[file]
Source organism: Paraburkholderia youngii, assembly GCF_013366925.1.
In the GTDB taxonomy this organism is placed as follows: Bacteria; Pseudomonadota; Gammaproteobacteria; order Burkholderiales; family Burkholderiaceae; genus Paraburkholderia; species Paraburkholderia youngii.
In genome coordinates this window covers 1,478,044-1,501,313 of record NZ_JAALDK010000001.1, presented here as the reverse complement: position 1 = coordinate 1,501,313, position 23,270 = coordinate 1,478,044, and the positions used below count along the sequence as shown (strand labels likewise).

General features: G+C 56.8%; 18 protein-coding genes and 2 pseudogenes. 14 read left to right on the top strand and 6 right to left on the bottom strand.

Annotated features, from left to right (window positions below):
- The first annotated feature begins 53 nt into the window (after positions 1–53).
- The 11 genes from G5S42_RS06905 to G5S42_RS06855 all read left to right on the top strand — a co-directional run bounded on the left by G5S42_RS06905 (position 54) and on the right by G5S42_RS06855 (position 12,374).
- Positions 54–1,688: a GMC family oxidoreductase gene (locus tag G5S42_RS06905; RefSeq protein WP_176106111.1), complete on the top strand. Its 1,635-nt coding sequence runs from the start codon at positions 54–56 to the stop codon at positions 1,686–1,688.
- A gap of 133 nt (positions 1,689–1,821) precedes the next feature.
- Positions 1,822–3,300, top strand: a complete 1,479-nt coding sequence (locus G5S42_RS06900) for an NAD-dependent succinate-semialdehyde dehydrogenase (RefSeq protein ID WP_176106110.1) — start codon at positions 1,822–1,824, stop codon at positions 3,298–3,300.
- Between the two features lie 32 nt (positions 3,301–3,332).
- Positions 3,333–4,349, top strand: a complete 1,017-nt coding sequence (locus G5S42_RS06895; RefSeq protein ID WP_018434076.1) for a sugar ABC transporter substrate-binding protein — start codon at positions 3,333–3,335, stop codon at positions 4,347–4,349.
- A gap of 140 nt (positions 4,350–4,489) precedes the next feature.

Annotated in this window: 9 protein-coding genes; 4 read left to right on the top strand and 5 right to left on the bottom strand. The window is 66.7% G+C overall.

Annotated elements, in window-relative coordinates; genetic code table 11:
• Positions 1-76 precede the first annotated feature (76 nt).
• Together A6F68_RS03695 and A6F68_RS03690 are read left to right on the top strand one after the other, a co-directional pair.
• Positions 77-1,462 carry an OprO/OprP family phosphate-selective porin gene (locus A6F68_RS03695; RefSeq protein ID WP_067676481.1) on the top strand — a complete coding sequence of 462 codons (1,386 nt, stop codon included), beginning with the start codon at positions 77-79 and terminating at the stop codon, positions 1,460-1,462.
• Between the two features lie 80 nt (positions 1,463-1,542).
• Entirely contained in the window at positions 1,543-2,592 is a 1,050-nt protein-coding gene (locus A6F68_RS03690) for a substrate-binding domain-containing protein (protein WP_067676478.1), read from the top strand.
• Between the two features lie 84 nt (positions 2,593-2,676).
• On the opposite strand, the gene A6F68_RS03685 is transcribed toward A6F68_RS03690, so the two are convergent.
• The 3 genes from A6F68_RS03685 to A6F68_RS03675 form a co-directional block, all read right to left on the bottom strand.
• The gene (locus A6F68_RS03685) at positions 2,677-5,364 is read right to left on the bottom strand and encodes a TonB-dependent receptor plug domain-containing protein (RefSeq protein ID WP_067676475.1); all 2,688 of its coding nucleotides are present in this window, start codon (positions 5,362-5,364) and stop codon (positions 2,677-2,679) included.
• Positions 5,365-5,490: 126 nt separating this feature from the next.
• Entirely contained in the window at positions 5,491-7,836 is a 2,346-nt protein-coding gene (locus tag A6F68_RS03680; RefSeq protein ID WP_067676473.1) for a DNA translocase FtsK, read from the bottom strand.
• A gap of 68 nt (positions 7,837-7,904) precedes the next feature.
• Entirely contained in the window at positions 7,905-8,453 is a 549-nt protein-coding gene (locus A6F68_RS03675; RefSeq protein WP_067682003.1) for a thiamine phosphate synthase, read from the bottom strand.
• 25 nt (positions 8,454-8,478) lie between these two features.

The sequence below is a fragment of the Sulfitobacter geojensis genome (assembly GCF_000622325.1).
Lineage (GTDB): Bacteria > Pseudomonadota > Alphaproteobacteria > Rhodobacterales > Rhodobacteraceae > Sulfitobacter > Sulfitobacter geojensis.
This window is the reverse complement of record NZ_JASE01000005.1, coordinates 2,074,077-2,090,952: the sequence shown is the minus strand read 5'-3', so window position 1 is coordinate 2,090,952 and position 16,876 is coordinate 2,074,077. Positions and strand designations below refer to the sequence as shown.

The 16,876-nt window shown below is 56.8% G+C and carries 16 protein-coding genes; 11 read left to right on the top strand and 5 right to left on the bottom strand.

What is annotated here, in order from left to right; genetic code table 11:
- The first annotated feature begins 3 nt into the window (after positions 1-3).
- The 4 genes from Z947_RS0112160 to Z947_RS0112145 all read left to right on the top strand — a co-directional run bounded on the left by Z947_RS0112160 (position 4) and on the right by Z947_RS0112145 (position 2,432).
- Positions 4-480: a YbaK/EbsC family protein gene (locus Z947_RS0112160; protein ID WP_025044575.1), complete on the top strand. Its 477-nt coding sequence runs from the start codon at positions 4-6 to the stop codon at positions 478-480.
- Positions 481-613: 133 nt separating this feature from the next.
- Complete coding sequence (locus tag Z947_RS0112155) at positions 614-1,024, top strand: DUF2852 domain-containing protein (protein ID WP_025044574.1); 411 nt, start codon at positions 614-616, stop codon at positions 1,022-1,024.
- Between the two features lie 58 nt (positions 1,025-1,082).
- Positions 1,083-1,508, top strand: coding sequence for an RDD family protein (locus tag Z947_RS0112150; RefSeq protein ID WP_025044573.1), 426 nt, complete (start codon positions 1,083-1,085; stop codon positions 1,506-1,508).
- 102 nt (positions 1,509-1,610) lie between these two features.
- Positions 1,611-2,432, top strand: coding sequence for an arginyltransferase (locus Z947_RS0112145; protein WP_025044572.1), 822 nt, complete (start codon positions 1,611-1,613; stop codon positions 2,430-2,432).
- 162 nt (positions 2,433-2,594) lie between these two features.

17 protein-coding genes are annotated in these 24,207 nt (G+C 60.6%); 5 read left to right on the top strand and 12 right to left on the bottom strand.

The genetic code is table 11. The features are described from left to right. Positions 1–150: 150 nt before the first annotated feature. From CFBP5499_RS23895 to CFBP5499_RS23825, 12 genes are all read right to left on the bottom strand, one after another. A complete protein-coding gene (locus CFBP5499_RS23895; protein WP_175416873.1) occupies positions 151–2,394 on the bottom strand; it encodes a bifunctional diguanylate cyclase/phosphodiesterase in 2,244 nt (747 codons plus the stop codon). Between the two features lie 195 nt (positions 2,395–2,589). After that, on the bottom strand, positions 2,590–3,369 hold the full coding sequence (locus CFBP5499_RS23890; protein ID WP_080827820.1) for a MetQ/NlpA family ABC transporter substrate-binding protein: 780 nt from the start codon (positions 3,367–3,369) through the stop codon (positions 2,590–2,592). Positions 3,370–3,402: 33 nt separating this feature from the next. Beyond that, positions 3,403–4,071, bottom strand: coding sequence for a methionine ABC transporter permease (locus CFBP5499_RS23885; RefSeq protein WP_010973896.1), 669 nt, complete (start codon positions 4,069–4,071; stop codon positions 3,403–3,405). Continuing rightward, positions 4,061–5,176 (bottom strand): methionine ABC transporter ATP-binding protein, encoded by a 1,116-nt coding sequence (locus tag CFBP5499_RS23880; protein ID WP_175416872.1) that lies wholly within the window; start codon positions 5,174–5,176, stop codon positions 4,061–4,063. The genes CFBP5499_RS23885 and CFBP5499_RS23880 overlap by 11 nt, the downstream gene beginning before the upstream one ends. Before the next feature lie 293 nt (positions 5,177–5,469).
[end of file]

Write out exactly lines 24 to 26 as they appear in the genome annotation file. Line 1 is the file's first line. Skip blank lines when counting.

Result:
• The gene (locus A6F68_RS03685) at positions 2,677-5,364 is read right to left on the bottom strand and encodes a TonB-dependent receptor plug domain-containing protein (RefSeq protein ID WP_067676475.1); all 2,688 of its coding nucleotides are present in this window, start codon (positions 5,362-5,364) and stop codon (positions 2,677-2,679) included.
• Positions 5,365-5,490: 126 nt separating this feature from the next.
• Entirely contained in the window at positions 5,491-7,836 is a 2,346-nt protein-coding gene (locus tag A6F68_RS03680; RefSeq protein ID WP_067676473.1) for a DNA translocase FtsK, read from the bottom strand.